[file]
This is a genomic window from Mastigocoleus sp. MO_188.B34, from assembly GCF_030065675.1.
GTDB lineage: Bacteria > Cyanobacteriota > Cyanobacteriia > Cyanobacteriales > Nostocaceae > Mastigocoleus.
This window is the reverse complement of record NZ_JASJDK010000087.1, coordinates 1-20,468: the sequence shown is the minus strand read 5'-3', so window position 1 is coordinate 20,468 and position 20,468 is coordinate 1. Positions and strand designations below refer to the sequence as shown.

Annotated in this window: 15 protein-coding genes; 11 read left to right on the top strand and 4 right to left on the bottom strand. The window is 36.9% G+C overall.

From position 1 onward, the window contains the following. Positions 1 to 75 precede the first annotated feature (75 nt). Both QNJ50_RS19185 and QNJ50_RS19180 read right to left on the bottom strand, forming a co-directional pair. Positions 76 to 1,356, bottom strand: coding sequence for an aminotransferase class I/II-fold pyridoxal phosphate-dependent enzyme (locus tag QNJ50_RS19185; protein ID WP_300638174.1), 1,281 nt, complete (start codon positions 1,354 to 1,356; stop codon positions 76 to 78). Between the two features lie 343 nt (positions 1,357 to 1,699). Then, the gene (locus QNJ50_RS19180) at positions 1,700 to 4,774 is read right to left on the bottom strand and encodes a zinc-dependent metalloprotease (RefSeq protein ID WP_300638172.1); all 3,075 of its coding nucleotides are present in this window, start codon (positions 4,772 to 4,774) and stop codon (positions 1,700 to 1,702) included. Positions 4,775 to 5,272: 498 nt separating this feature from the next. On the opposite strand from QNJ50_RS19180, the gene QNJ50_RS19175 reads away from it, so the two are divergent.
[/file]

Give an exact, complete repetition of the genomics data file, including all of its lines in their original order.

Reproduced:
This is a genomic window from Mastigocoleus sp. MO_188.B34, from assembly GCF_030065675.1.
GTDB lineage: Bacteria > Cyanobacteriota > Cyanobacteriia > Cyanobacteriales > Nostocaceae > Mastigocoleus.
This window is the reverse complement of record NZ_JASJDK010000087.1, coordinates 1-20,468: the sequence shown is the minus strand read 5'-3', so window position 1 is coordinate 20,468 and position 20,468 is coordinate 1. Positions and strand designations below refer to the sequence as shown.

Annotated in this window: 15 protein-coding genes; 11 read left to right on the top strand and 4 right to left on the bottom strand. The window is 36.9% G+C overall.

From position 1 onward, the window contains the following. Positions 1 to 75 precede the first annotated feature (75 nt). Both QNJ50_RS19185 and QNJ50_RS19180 read right to left on the bottom strand, forming a co-directional pair. Positions 76 to 1,356, bottom strand: coding sequence for an aminotransferase class I/II-fold pyridoxal phosphate-dependent enzyme (locus tag QNJ50_RS19185; protein ID WP_300638174.1), 1,281 nt, complete (start codon positions 1,354 to 1,356; stop codon positions 76 to 78). Between the two features lie 343 nt (positions 1,357 to 1,699). Then, the gene (locus QNJ50_RS19180) at positions 1,700 to 4,774 is read right to left on the bottom strand and encodes a zinc-dependent metalloprotease (RefSeq protein ID WP_300638172.1); all 3,075 of its coding nucleotides are present in this window, start codon (positions 4,772 to 4,774) and stop codon (positions 1,700 to 1,702) included. Positions 4,775 to 5,272: 498 nt separating this feature from the next. On the opposite strand from QNJ50_RS19180, the gene QNJ50_RS19175 reads away from it, so the two are divergent.